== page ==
What Has Happened to the Downtown Shopping Experience?

Edmonton City Centre has seen a 40 per cent drop in tenants over two years
City Centre Mall had 106 retail tenants before March 2020 and that number has dropped to 63, largely due to regional or national tenants that “went dark chainwide.”

City Centre Mall is trying to crack a chicken-and-egg problem with no easy solution. 

Retail shops in the downtown core are struggling due to lack of foot traffic, but as more of them close, people have even fewer reasons to come downtown. Nowhere is this more apparent than the mall, where dozens of retail stores have closed down and others have cut hours since the start of the COVID-19 pandemic. 

General manager Sean Kirk says City Centre had 106 retail tenants before March 2020 and that number has dropped to 63, largely due to regional or national tenants that “went dark chainwide.” 

Edmonton City Centre specifically will always be symbolic of the highs and lows of the downtown core,” Kirk says.

But retail shopping has been declining for years across North America, with more people opting to shop online. The pandemic accelerated this, while also seeing a mass exodus of downtown office workers, who were the main drivers of business at City Centre. 

It’s not like COVID causing this vacancy is what drove this; it was well on its way before then,” says Downtown Business Association executive director Puneeta McBryan.

We need that foot traffic to justify and incentivize and motivate businesses to open up and extend hours or stay. But then in order for people to want to do that and be around and walk through the mall, there needs to be places for them to go.” 

Retail vacancies have continued to rise in central Edmonton, from 5.3 per cent in the second quarter of 2021 to six per cent in the first quarter of 2022, according to a report from NAI Commercial. 

A February Downtown Business Association survey found 70 per cent of workers planned to return to their physical offices by the end of the year, but it’s hard to say whether that will come to fruition. 

McBryan says office occupancy dropped to 10-15 per cent during the pandemic, and shot up to 40 per cent in June following the Edmonton Oilers’ NHL playoff run. Current numbers are hard to peg as many take long-awaited vacations, but so far the growth is not nearly enough to recapture pre-pandemic traffic.

While the food court and other nearby restaurants are “packed Monday to Friday,” McBryan says workers on lunch break aren’t necessarily taking the time to shop. During a recent visit to City Centre, the editor of this publication noted that many stores were closed.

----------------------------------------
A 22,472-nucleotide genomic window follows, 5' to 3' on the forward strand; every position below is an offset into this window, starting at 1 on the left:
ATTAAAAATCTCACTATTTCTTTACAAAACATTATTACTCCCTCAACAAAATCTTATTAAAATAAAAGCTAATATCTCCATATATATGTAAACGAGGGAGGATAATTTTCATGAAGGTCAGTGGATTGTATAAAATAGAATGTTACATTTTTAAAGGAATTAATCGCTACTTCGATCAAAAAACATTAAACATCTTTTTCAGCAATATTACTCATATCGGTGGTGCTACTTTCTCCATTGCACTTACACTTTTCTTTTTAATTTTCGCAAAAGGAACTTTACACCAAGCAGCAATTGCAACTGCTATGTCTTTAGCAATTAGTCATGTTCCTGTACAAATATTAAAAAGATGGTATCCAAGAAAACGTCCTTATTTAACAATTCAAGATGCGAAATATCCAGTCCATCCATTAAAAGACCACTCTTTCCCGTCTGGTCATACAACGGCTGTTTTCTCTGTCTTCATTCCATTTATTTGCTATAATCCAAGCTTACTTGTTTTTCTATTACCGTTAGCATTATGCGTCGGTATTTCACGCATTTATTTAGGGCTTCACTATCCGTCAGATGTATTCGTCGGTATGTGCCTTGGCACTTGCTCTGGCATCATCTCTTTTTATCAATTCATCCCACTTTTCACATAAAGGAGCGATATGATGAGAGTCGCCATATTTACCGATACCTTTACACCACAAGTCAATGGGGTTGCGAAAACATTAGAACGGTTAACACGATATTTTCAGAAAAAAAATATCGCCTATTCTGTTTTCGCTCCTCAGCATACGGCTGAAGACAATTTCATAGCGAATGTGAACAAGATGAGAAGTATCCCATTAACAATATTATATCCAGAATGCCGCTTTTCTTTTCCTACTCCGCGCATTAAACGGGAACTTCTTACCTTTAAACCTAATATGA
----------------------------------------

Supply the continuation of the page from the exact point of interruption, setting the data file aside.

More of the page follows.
The struggling mall adds to a barren feeling downtown, a criticism that has dogged the city’s core for decades. O-day’min City Councillor Anne Stevenson says the emptiness – coupled with a loss of access to housing, and increased challenges with mental health and addiction caused by the pandemic – has left some of her constituents feeling less safe.

Converting part of the mall into housing could be a two-birds-with-one-stone solution, creating a customer base that doesn’t fluctuate with office vacancies or downtown events. Residential towers were part of the mall’s original building plan, though it seems they’ve been forgotten. Kirk says his immediate plans don’t include residential, but “focus on improving the customer experience within our existing office and retail offerings.”

Stevenson welcomes more housing, however, saying the lack of residential space downtown “is a tension that has existed in the heart of our city for many years.”

Without an influx of new residents, McBryan says the mall will have to become a destination for people all over the city.

I think downtown has to be a really remarkable, interesting experience,” she says. “It has to be something that’s worth going out of your way for, that’s worth walking over to, that you’re going to take photos and share photos of the experience.” 

The Downtown Business Association is trying to generate foot traffic by putting on events, organizing litter pickup teams and facilitating retail pop-ups and incubators, where retailers and food companies that have never had physical stores can set up rent-free for a few months, hopefully deciding at the end to find long-term leases.

But the key to bringing people back might come from the mall’s anchor tenant, the theatre complex on the top floor.

They have to think really seriously about entertainment being probably the biggest opportunity. Landmark Cinema has survived against all odds, it’s still busy,” McBryan says. 

That’s been a huge reason for West Edmonton Mall’s success; fusing retail with entertainment.” 

City Centre also houses Escape Hour, the city’s biggest escape room, and Kirk says he’s always looking to improve the mix of tenants – but he’s still betting retail will make a comeback.